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Hepatic nuclear receptor PPARα in the koala (Phascolarctos cinereus): Cloning and molecular characterisation

Ngo, SNT, McKinnon, RA & Stupans, I 2007, Comparative Biochemistry and Physiology, part C, vol. 146, pp. 375-382.

Peroxisome proliferator-activated receptor α, or PPARα, is a protein that is involved in lipid homeostasis. It controls gene expression of certain enzymes, such as CYP4As, which play a role in digesting eucalyptus leaves. The molecular characteristics of PPARα in koala liver are reported in this study.

  Liver tissue was obtained from a koala and processed to extract a gene sequence of PPARα in the form of messenger RNA (mRNA). This mRNA sequence was used to derive the coding DNA sequence by reverse transcription polymerase chain reaction. The PPARα gene was found to have 1515 base pairs which in turn code for 468 amino acids. The amino acid sequence had high similarity to human, rat and mouse PPARα. The sequence was different from human, rat and mouse at the beginning (N-terminus) and the end (C-terminus) of the amino acid chain. There were also differences found in binding domains for DNA and ligands, or factors that bind to receptors and activate a response. Further research is required, however, to determine what effect these differences have on targets binding PPARα in the koala. When PPARα was transfected into cells in a petri dish and then harvested for analysis, an anti-PPARα antibody detected a protein 52 kDa in size. This size is similar to the mouse (53 kDa) and rat PPARα (54 kDa). Similarly, when liver tissues from koala, wallaby, possum and rat were probed for PPARα gene, bands of 53-54 kDa in size were detected. Koalas have a unique diet consisting almost exclusively of eucalyptus leaves. Essential oils in eucalypts, or terpenes, may play a role in activating enzymes that are controlled by PPARα receptor.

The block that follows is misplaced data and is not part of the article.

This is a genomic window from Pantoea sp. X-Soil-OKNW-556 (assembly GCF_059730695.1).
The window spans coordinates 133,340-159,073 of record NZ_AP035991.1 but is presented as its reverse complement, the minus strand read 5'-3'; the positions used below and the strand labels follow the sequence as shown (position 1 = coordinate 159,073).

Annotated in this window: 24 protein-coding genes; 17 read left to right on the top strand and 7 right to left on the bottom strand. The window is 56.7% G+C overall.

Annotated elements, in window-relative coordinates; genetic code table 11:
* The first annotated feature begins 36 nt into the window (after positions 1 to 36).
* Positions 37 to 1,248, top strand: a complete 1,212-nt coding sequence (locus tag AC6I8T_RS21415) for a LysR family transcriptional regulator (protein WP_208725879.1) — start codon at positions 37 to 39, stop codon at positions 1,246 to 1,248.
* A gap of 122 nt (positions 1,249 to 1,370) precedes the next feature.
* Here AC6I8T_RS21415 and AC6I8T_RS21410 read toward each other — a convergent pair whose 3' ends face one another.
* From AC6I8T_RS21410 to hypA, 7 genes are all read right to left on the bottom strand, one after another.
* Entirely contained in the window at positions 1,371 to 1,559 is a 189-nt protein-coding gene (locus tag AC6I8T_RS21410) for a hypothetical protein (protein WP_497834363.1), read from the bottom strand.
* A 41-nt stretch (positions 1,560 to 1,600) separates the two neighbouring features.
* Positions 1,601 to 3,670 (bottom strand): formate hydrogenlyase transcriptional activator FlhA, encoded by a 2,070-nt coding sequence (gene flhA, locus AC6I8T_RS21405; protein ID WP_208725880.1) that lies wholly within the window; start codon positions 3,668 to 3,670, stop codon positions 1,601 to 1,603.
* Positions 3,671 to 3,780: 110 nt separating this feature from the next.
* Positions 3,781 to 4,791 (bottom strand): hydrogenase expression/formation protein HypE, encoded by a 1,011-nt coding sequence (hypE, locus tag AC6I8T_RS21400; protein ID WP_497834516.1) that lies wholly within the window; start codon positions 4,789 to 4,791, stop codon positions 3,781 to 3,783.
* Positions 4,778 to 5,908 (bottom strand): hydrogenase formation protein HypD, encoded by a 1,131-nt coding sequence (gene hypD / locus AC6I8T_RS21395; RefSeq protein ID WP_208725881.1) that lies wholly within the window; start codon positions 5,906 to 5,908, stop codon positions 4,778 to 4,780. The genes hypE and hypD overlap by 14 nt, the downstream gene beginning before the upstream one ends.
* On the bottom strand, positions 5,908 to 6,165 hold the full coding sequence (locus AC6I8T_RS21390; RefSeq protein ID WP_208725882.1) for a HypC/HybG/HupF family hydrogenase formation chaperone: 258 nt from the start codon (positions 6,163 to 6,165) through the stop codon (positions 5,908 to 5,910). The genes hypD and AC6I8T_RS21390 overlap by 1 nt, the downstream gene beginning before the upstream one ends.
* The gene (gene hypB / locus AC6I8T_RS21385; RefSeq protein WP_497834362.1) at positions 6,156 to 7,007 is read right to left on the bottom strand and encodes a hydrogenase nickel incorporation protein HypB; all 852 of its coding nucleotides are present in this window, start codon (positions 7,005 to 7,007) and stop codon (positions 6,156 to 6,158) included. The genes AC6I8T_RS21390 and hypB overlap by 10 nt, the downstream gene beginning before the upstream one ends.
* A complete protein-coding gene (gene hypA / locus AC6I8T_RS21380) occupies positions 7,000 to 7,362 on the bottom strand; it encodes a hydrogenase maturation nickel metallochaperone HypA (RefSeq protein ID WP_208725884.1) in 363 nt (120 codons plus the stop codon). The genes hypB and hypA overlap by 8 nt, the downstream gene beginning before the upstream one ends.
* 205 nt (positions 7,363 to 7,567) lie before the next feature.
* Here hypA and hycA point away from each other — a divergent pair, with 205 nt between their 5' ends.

The results of this study indicate that koala PPARα protein can be accurately detected by conventional anti-PPARα antibodies. Studying the structure and function of PPARα may further explain how other enzymes activated by PPARα interact with drugs that act on these enzymes.

 

Summarised by Alexandra Selivanova

 

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